Dear Diary

LeRoy Gresham (1847-1865) was a teenaged invalid who kept a diary for nearly every day of the Civil War, recording the news, his Confederate sympathies and perceptive details about life on the homefront as he experienced the conflict through newspapers, letters and personal visitors. The son of an attorney, judge, and plantation owner in Macon, […]

Black and White and (Still) Read All Over

Old newspapers have acquired an iffy reputation over the years.  We bemoan the trees that had to die to bring them into existence for their one day of glory; we dub them “mullet-wrappers” or note, as they do in the British Isles, that “Yesterday’s news is tomorrow’s fish-and-chip paper.” But old newspapers can be addictive!  […]

First Drafts: “The Star-Spangled Banner”

(The following is an article from the September-October 2012 issue of the Library’s new magazine, LCM, highlighting “first drafts” of important documents in American history.) O! say, can you see by the dawn’s early light …”   These words are as American as, well, the American flag that inspired them. Francis Scott Key, a young […]

Inquiring Minds: A Visionary Center

(The Library of Congress is not solely our collections. It’s also our people. Often our blog showcases the treasures. Now we’ll also showcase the minds. The following is a guest post by Jason Steinhauer, a program specialist in the Library’s John W. Kluge Center, to debut a new blog series, “Inquiring Minds.” We start with […]

Centennial of Cinema Under Copyright Law

(The following is an article from the September-October 2012 issue of the Library’s new magazine, LCM, highlighting 100 years of Copyright law.) By Wendi A. Maloney A hundred years ago, a new category of work became subject to copyright protection: motion pictures. The Townsend Amendment to the U.S. copyright law took effect Aug. 24, 1912, […]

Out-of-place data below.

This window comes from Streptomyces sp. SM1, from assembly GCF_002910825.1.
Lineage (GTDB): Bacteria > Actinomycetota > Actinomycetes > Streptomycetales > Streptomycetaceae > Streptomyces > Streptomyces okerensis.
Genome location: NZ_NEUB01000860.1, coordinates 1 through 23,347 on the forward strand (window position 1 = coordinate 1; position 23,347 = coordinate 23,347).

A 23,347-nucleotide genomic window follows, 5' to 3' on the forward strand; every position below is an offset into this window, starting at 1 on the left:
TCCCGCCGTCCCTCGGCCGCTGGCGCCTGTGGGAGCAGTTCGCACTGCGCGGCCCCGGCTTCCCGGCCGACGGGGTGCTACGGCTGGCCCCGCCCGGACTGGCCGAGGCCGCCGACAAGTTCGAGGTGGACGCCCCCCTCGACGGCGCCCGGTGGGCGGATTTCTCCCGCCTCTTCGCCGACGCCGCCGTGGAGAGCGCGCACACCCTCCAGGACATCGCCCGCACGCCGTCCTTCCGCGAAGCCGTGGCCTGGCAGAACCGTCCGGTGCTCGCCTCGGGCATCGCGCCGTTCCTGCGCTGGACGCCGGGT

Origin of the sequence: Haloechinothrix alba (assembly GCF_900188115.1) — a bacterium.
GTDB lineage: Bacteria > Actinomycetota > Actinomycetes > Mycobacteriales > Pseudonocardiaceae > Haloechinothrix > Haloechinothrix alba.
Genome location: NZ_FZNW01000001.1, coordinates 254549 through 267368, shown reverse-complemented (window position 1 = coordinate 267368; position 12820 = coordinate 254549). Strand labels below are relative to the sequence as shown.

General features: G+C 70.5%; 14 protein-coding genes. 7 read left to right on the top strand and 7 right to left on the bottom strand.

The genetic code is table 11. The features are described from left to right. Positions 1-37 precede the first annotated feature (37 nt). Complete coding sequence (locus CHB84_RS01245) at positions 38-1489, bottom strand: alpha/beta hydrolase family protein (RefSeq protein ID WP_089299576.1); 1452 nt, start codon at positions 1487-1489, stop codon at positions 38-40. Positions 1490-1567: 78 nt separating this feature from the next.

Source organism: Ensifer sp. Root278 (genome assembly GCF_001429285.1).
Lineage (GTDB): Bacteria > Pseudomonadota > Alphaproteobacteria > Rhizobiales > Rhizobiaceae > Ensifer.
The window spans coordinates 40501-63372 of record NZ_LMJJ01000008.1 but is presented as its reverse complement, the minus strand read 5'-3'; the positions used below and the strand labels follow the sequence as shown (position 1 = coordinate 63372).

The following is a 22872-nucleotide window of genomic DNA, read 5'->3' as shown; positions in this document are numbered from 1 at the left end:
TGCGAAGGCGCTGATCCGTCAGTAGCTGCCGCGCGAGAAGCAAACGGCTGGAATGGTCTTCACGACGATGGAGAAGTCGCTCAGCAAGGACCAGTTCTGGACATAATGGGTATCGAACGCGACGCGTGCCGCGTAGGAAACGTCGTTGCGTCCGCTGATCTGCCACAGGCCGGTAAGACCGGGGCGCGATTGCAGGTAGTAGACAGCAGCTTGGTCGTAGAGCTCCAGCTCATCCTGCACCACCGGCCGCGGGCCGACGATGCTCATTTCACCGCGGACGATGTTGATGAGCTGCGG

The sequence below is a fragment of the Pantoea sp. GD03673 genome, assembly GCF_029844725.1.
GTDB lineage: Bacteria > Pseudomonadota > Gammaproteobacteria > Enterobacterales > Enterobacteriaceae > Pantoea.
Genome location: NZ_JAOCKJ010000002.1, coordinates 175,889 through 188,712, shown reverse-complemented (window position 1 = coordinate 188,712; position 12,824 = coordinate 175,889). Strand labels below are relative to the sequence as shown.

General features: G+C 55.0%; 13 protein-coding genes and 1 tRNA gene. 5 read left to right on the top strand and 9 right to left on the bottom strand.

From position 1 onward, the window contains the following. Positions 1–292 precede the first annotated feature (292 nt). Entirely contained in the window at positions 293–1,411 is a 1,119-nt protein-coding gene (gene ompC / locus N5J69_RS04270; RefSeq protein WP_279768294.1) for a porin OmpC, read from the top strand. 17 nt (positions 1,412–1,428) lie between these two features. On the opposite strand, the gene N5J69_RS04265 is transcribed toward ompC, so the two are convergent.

InRetrospect: September Blogging Edition

Here’s a roundup of some September selections in the Library blogosphere. In the Muse: Performing Arts Blog New Dance Collections in the Performing Arts Encyclopedia (PAE) Presentations on Bronislava Nijinska and the Ballet Russes de Serge Diaghilev are now featured in the PAE.  The Signal: Digital Preservation Yes, the Library of Congress Has Video Games: […]

Congress.gov Three-Week Check-Up

(The following is a guest post from the Library’s Director of Communications, Gayle Osterberg.) In its first three weeks of life (still a newborn!) Congress.gov has attracted almost 45,000 visitors and is approaching a quarter million page views, as people find time to explore the new site and some of its features. It has been […]

A Letter Home

For some Union soldiers, their exposure to southern slavery profoundly altered their views on the institution, even before President Lincoln issued his preliminary Emancipation Proclamation in September 1862. One such soldier, John P. Jones, wrote to his wife of his increasing sympathy for abolitionism after seeing the inhumanity with which slaves could be treated. He […]